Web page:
Despite all we do to bring about change, it sometimes feels that not enough is being done. No matter how much good I am surrounded with and all the support and love that I am given, my heart still skips and flutters with loss when I think about Nick.

Like so many other families, cancer took away one of my biggest joys, one of my greatest purposes in life. And it just sucks.

There are times when muscle memory is a good thing. For anyone who has lost a child, every season and every anniversary brings the heartache back.

September is Childhood Cancer Awareness Month, but every day I don’t have my son. So every day we should work like hell to find a cure, give comfort, show love, and make a difference for a child battling cancer or any type of life threatening illness. That is the kind of muscle memory everyone should have.

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Our family September 2008.

Creating a Ripple Effect

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Abby and Matt, celebrating life!

As we raise awareness this month about childhood cancer, we show the harsh side of it; the devastation, the heartache and pain that our children go through. The posts about childhood cancer facts are very much appreciated, because facts don’t lie. When we are faced with the truth, we can no longer sit back and be complacent.

There are many ways to create change and face a cancer diagnosis. Abby Sayles and her family have shown us a positive and powerful way to battle cancer that is not only effective (Abby is about a year cancer free), but also has caused a ripple effect across the cancer community.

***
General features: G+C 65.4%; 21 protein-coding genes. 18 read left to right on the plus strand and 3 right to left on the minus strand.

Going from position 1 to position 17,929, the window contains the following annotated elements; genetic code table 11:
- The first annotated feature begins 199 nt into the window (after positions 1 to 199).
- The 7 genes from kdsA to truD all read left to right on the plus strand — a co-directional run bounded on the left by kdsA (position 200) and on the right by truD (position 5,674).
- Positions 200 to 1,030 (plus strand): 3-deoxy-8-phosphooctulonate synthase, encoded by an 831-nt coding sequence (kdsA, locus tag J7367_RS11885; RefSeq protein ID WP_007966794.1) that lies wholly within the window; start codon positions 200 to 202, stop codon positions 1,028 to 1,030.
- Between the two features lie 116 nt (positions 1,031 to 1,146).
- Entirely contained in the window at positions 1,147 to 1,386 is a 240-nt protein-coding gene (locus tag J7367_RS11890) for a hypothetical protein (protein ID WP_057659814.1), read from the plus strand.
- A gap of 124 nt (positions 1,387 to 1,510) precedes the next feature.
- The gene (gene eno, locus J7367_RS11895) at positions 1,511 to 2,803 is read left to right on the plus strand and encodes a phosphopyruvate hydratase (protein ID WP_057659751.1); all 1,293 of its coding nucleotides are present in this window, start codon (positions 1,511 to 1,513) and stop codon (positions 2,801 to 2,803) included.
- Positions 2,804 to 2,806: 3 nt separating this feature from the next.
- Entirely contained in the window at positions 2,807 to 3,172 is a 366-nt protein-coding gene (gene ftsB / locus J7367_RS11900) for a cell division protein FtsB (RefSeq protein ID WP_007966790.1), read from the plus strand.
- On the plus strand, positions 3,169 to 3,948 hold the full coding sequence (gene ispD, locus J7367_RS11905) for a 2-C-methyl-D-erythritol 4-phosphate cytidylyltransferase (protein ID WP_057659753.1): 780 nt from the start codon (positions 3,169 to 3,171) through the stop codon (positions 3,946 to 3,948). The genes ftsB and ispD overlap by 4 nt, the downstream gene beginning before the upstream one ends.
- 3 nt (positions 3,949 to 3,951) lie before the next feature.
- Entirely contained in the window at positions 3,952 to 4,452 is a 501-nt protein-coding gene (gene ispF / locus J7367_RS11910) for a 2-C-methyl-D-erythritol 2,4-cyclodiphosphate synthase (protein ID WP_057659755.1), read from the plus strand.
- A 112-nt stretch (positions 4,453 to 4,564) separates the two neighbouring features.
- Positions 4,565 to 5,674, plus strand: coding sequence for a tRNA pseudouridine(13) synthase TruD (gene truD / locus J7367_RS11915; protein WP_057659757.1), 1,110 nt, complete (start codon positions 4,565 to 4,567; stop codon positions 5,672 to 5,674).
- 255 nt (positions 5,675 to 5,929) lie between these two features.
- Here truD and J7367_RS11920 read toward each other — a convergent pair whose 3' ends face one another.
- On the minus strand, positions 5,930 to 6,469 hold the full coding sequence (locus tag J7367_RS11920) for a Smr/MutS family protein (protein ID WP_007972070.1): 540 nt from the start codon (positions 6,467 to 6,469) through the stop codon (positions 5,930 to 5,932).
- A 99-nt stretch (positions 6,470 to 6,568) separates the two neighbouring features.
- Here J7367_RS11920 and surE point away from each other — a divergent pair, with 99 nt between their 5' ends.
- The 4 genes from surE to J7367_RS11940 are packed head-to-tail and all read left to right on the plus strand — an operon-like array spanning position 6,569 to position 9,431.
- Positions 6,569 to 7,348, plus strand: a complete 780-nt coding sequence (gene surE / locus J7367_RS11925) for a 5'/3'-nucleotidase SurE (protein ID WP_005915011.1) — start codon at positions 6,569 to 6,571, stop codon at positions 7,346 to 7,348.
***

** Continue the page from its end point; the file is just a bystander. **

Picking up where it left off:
I first met Abby and her family after she married her nurse, Matt Hickling, in a touching ceremony at The Melodies Center. Just this act alone started by the tremendous support Matt showed Abby, raised awareness around the world about what a child with cancer goes through.

Dance to be Healed began to celebrate that support and is now an annual event where children and their families get dressed up, dance, and take time off from their treatment and worries.

For a few years, Abby has walked in our July 4th parade and jumps right into the activity of handing out candy and bags. She truly teaches us that Nothing is Impossible. She is living proof of that.

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Abby always raises awareness in style.

If that wasn’t enough of a ripple effect, Abby and her family started a lemonade stand where she raises money for The Melodies Center and this year for Nick’s Fight to be Healed. Giving back builds community and provides strength to the families who open their hearts to the support.

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Abby, 100% healed and still giving back!

Community makes a huge difference in healing. I truly believe that Abby’s positive attitude helped her to heal. She learned this from her parents and the amazing staff at the clinic.

Now that Abby is done with treatment, she stays connected to her cancer family, because connection continues that ripple effect. The more people understand what a child goes through, the more they will help. When someone who never knew about childhood cancer sees what Abby and other kids have done, then they move forward to create change. Before we know it that ripple turns into a wave of action.

How will you create a ripple effect? What will you do today to help a child with cancer? Doesn’t have to be huge. One stone can cause a ripple.